In 2011 I took a Storm Spotter training and a year later I took the advanced class and now that I had learned about storms I now feel that what I did back in 2008 was foolish.  I did not have a NOAA Weather radio or mobile radar, which means that we were partially blind and we did not know that there were damaging winds that touched down not far from us.  Lessons learned looking at this in retrospect.
Slama Photography 8/2008


Below is a video that I filmed in segments and found this footage today (yes, years later)

video

When I got home I heard that there was storm damage less that a 1/2 mile from where I was located while filming and if I recall correctly residents thought their area was hit by a tornado.  I have tried several times searching for news reports and found that this was not a tornado but a severe thunderstorm with a strong isolated downdraft that generates winds that could be as strong as a EF1 Tornado.  This particular storm had different clouds that showed both horizontal, vertical rotation, and lots of lightning strikes.  This was filmed right after leaving Valley Forge Park where we witnessed torrential rain and a flash flood.
Reading more about that day, I found out that there was a hail storm in Chester County and another one in Elk Township NJ where Storm Spotters measured hail at 1 inch in diameter. (which is evidence of a severe storm)  The clouds you see in the video and the pictures below show vertical development which is another warning sign of a severe storm.  I could not find  if there was a tornado watch issued that day.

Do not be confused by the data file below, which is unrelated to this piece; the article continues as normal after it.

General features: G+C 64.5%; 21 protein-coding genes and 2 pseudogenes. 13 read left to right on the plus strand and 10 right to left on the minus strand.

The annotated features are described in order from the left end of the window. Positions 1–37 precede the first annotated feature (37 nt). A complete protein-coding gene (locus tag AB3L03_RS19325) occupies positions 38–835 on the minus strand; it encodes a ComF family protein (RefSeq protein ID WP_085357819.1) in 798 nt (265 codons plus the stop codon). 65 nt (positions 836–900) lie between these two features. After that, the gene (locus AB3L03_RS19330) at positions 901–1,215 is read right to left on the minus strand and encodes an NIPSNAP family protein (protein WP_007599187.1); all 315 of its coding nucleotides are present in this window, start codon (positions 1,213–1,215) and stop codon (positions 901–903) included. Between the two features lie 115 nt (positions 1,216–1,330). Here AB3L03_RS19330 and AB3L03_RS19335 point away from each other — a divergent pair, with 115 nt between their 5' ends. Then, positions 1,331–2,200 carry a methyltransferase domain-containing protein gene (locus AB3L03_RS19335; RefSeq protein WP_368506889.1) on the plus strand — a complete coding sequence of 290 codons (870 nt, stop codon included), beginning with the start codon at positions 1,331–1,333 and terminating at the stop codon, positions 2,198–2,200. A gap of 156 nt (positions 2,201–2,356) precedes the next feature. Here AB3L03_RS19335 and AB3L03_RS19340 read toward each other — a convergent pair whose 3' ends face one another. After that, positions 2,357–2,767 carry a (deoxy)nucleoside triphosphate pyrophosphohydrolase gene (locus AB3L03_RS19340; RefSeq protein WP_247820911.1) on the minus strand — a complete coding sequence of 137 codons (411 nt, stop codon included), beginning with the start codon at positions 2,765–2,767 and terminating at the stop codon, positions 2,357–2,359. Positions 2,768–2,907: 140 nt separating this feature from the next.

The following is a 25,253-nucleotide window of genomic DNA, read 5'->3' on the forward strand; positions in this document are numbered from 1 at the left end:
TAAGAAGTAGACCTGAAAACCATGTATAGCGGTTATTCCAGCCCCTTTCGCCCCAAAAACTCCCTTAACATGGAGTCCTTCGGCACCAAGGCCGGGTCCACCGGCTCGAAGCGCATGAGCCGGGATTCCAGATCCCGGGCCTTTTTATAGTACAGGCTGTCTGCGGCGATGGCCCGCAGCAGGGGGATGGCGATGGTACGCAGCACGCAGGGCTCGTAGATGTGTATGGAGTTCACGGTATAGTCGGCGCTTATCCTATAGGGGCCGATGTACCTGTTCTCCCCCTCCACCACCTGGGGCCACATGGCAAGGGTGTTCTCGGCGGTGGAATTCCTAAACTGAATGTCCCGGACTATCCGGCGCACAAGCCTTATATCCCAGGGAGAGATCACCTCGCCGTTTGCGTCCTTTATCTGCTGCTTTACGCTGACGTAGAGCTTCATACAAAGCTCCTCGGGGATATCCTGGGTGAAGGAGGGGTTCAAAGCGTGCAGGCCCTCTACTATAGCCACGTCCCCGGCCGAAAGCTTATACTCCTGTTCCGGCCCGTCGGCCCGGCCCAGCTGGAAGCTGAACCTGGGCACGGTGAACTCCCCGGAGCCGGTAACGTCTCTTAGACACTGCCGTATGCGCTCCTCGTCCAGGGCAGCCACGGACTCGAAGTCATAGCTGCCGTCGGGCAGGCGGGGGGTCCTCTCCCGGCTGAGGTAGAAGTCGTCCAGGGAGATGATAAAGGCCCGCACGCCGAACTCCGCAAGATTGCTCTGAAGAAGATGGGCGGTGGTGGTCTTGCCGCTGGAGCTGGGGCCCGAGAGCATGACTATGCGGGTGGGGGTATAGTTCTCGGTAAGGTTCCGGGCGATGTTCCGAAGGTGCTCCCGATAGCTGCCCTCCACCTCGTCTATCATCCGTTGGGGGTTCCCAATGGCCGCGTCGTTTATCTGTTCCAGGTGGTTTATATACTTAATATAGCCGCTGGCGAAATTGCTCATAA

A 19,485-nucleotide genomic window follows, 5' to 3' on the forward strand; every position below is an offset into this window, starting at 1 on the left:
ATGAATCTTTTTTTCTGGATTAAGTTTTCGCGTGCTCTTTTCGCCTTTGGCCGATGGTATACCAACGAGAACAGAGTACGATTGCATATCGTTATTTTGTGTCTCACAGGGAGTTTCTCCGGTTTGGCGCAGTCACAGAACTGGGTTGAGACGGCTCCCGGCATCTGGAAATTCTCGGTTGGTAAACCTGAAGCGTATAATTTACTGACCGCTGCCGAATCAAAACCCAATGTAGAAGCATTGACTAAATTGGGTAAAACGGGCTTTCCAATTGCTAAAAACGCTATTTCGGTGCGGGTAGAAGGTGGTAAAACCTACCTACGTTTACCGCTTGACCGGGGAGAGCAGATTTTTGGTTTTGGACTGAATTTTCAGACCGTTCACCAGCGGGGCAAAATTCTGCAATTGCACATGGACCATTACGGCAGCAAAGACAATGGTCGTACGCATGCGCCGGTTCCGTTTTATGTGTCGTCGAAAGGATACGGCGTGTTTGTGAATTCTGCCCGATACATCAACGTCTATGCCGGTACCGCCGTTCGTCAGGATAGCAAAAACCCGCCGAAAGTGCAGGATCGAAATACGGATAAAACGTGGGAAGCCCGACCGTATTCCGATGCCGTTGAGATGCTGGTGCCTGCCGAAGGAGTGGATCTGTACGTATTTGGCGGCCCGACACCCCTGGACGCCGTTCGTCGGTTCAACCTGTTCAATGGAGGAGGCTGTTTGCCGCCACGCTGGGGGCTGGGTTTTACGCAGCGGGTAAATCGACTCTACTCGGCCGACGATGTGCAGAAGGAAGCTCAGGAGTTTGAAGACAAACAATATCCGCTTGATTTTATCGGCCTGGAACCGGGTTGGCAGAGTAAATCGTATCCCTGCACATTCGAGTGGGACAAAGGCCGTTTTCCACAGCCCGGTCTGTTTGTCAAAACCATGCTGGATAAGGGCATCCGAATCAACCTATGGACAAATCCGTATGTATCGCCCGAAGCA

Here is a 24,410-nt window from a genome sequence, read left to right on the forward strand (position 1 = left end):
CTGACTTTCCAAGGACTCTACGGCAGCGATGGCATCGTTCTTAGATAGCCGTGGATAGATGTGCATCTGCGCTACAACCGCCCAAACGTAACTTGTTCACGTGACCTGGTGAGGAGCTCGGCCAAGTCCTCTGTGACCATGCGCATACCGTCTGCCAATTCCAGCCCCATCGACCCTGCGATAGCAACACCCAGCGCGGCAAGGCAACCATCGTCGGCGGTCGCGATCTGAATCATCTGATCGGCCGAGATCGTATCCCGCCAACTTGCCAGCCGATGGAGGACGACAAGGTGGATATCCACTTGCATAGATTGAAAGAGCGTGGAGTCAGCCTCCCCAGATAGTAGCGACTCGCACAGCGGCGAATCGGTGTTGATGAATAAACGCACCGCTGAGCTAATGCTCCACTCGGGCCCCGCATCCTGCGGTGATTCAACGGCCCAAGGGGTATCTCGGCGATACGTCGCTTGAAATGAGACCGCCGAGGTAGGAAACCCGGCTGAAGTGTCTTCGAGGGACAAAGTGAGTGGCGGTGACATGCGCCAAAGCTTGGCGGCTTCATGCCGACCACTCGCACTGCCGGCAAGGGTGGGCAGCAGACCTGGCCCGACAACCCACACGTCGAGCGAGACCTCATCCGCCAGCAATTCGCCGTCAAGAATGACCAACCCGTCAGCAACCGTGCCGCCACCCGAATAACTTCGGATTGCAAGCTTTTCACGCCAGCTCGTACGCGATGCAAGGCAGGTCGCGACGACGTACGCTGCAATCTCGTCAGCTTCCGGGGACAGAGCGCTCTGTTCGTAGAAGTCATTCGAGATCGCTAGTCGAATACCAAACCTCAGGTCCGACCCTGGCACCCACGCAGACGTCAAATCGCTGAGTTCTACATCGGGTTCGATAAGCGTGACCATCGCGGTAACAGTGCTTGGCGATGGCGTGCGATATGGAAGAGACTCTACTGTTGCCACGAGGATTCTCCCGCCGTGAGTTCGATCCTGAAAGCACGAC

Here are a few pictures from that day.  You can see the clouds how the storm was moving by us, the clouds were swirling above us showing signs of vorticity.

Flash Flood at Valley Forge Park
Possible Scud cloud

I hope you enjoyed this story, the pictures and the video. Thanks for following The_Weather_Vane!

Tuesday, November 26, 2013

Cloud Streets


Watching the skies for some folks may not be the most entertaining thing in the world.  However for others who watch the skies for cloud formations and storms in general, well I have something to show you today.   I took a Meteorology 101 course and during the course we discussed basic formations of clouds and how they relate to current and future weather conditions.  Last Sunday while I was on a short hike with my brother and a friend we ran into a cloud formation that had us looking up for awhile.  I looked up this particular type of cloud and found that this is a rare event called "Horizontal Convective Rolls" aka Cloud Streets.  In short, this is generated by rolling motion caused by counter-rotating air that is parallel with the ground usually generated by instability from a strong arriving cold front.


 
In part I was unprepared.  I write for a blog and I was face to face with a tremendous natural science display and I did not have a camera with me.  Thankfully I was not alone and my co-photographers in a photography group I belong to helped out by taking pics that day.

Here is another pic of the rolling clouds.


 Watching the cold front roll in from the western sky had us mesmerized and that was not the end of that.  When we left the park (in separate cars) we all unknowingly and randomly stopped and took similar pictures of the sky during sunset.   That sky produced a wild display of light, texture and color.  Below you will see what I mean.   So the next time you hear about a cold front, plan to keep a camera with you and if you take a great picture, don't forget to share.





Sunday, November 17, 2013

Storms in November